Playing with Pandaboard GPIO

Pandaboard GPIO detailAfter playing for a while with the Beagleboard (http://beagleboard.org) Expansion Header now is time to explore the PandaBoard one (http://pandaboard.org). I soldered a couple header sometime ago and finally I found half an hour to play with them.

For this brief experiment I used GPIO138 that corresponds to pin 10 on J3 (the header closer to the edge of the board). The "official" name of the pin is MCSPI1_CS1. For details check Table 10 on page 43 of the reference manual (http://pandaboard.org/node/223/#versions). Note that I have a PandaBoard Revision-A. Page and table references may differ from the PandaBoard ES manual.

First let's check the default configuration for this pin:

root@discola:/sys/class/gpio/gpio138# cat /sys/kernel/debug/omap_mux/mcspi1_cs1
name: mcspi1_cs1.gpio_138 (0x4a10013a/0x13a = 0x010b), b af23, t NA
mode: OMAP_PIN_INPUT_PULLDOWN | OMAP_MUX_MODE3
signals: mcspi1_cs1 | uart1_rx | NA | gpio_138 | NA | NA | NA | safe_mode

So, /sys/kernel/debug/omap_mux/ contain information regarding the configuration of all the signals we can interact with. In our case, the pin 10 on J3 is configured by default a a GPIO with number 138 (we already knew that :) and it is using a pulldown resistor. That means that we need to connect our button to PIN 10 and to 1.8V (PIN 1) and then, every time we press the button we will read a 1. Otherwise we will read a 0.

So far so good. But what is interesting is that we can configure pins on the expansion headers using the kernel debug pseudo file system. For a very detailed explanation check this article http://www.blaess.fr/christophe/2012/06/04/gpio-pandaboard-et-temps-reel.... It is really good with a lot of very interesting information. Google translation may be handy.

To check how to use this file system I just changed PIN 10 to use a Pull-up resistor, instead of the default Pull-down (actually I find out later that this is also done in the blog entry we had just mention but it was a good exercise anyway). Basically that means that I will get inverted logic and I have to connect my switch to ground instead of 1.8V. According to the blog entry referenced above the pins can be configured sending a hexadecimal word to the appropriate file . Let's see

First the word to build. It is a 16 bits word with the following coding:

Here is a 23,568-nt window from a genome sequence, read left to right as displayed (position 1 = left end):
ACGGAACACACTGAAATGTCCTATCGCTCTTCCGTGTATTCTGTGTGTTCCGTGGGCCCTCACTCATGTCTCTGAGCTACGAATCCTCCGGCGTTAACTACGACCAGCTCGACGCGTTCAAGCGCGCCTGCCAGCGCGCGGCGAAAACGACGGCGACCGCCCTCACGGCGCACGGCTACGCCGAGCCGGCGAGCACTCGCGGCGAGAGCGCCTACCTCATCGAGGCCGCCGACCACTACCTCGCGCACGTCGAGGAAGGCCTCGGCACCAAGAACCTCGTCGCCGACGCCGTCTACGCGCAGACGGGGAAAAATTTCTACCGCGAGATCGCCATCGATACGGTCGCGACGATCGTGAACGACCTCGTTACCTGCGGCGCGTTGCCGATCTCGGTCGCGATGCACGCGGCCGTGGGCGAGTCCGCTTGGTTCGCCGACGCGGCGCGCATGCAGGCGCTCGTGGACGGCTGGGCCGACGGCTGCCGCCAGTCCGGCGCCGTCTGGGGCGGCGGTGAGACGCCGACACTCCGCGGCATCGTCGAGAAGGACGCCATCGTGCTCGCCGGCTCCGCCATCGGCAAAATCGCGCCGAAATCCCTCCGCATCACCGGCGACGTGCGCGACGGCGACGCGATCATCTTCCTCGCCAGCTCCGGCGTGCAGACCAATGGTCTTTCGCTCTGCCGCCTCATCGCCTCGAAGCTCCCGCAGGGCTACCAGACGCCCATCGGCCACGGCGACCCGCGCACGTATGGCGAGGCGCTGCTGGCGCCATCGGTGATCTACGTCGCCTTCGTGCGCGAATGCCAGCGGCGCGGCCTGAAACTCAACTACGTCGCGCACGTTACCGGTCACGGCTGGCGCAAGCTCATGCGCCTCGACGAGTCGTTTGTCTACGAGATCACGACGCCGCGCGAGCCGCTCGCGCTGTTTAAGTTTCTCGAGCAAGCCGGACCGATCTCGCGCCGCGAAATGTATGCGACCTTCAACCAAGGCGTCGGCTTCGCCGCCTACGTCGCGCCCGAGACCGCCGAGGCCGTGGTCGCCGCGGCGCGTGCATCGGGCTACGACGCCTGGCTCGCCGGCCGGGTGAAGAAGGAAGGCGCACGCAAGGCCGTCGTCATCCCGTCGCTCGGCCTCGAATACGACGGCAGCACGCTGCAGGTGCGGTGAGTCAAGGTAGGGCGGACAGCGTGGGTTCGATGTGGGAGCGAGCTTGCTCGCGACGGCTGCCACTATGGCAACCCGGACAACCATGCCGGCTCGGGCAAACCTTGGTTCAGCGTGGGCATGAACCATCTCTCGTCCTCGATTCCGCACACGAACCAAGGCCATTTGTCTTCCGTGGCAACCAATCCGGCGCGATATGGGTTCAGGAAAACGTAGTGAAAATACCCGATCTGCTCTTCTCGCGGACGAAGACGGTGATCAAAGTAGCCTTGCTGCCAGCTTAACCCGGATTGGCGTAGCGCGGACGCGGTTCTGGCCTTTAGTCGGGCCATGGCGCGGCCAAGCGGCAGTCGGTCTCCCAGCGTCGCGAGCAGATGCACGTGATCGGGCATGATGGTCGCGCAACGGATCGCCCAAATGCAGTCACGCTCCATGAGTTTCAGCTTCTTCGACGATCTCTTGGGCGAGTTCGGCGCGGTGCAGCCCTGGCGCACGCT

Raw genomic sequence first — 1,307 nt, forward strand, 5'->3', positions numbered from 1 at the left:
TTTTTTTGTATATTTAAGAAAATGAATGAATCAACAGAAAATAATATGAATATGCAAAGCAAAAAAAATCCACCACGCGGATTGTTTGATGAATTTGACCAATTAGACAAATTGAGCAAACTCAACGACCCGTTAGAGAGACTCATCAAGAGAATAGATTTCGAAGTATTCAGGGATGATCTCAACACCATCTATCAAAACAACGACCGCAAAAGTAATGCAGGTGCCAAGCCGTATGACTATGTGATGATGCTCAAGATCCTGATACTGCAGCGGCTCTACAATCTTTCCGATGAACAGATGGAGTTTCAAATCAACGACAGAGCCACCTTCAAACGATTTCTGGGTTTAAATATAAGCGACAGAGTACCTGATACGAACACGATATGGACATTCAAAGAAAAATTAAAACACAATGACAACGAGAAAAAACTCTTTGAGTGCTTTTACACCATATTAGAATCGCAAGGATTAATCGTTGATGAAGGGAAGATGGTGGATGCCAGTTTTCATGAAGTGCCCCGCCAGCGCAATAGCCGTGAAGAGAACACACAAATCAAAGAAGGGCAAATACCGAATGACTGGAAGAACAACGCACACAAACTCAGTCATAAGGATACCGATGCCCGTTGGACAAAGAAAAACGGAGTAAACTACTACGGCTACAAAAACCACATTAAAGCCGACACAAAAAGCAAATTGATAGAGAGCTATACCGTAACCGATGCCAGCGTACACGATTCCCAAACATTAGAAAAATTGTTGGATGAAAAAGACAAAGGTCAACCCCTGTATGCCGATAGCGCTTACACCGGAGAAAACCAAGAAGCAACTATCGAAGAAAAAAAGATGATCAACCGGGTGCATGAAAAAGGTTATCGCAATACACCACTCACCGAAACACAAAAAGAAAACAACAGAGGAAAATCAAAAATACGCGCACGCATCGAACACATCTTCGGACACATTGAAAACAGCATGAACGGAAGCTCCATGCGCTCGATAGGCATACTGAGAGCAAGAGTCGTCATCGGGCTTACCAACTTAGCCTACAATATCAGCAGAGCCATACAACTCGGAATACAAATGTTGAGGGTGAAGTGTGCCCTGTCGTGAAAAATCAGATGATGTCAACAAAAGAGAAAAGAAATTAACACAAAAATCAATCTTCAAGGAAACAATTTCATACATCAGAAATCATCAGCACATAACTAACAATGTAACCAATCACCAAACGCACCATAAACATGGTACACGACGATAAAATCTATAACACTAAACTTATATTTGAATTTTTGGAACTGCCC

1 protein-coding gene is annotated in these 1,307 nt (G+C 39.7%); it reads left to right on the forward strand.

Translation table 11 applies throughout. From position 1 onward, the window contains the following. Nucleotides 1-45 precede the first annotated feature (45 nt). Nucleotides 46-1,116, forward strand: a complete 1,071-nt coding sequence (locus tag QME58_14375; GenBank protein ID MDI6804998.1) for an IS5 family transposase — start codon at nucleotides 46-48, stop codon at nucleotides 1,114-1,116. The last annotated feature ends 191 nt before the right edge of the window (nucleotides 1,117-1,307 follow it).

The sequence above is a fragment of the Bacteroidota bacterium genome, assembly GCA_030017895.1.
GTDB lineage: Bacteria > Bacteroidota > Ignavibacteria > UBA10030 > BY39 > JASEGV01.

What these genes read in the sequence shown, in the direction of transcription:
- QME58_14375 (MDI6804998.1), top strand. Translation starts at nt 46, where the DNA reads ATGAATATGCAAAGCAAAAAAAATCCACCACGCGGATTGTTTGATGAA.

• Bits 0, 1 and 2: Multiplexing mode
  • Bit 3: Enable pull-up resistor input
  • Bit 4: Select Pull-up or Pull-down.
  • Bit 5-7: unused
  • Bit 8: Input pin
  • Bit 9-15: Used to control the off mode for the signal pads

For those of you wondering about where this information come from you need to check that huge OMAP4 TRM (look for yours in this page http://www.ti.com/general/docs/wtbu/wtbudocumentcenter.tsp?templateId=61...) , actually you need to look into section 18.4.8 and suddenly everything will make sense.

So, let's check again what the debug pseudo-filesystem reports with regards to our signal of interest


root@discola:/sys/class/gpio/gpio138# cat /sys/kernel/debug/omap_mux/mcspi1_cs1
name: mcspi1_cs1.gpio_138 (0x4a10013a/0x13a = 0x010b), b af23, t NA
mode: OMAP_PIN_INPUT_PULLDOWN | OMAP_MUX_MODE3
signals: mcspi1_cs1 | uart1_rx | NA | gpio_138 | NA | NA | NA | safe_mode

We need to look to the flags... that is the value 0x010b in the first line. If you want to know why we have to look at this one check the mux.c file for the omap architecture in the linux kernel.... It is interesting... really.

OK, back to business. First nibble (the first 4 bits) is an hexadecimal B (0xB) which translated to binary corresponds to 1011. In other words, we are setting mode 3 and enabling the pull resistor. Bit 4 is in the next nibble and its value is 0 in this case. That means we are selecting a pull-down resistor. So, in order to use a pull-up resistor for our input pin we should activate pin 4 which leads to a configuration value of 0x11b. Same value but with bit 4 set to 1 or, in other words, with a value of 1 on the second nibble. This is what will happen:


root@discola:/sys/class/gpio/gpio138# echo 0x11b > /sys/kernel/debug/omap_mux/mcspi1_cs1
root@discola:/sys/class/gpio/gpio138# cat /sys/kernel/debug/omap_mux/mcspi1_cs1
name: mcspi1_cs1.gpio_138 (0x4a10013a/0x13a = 0x011b), b af23, t NA
mode: OMAP_PIN_INPUT_PULLUP | OMAP_MUX_MODE3
signals: mcspi1_cs1 | uart1_rx | NA | gpio_138 | NA | NA | NA | safe_mode

Now we can just connect our button to ground (PIN 28) and to our GPIO (PIN10) and we will read a 1 unless the button is pressed. This simple bash line helped to test this:


root@discola:/sys/class/gpio/gpio138# while true; do cat value; sleep 0.05; done

PandaBoard GPIO GeneralPandaBoard GPIO General

maybe you wonder what is that big button for...

cheers
The picoFlamingo Team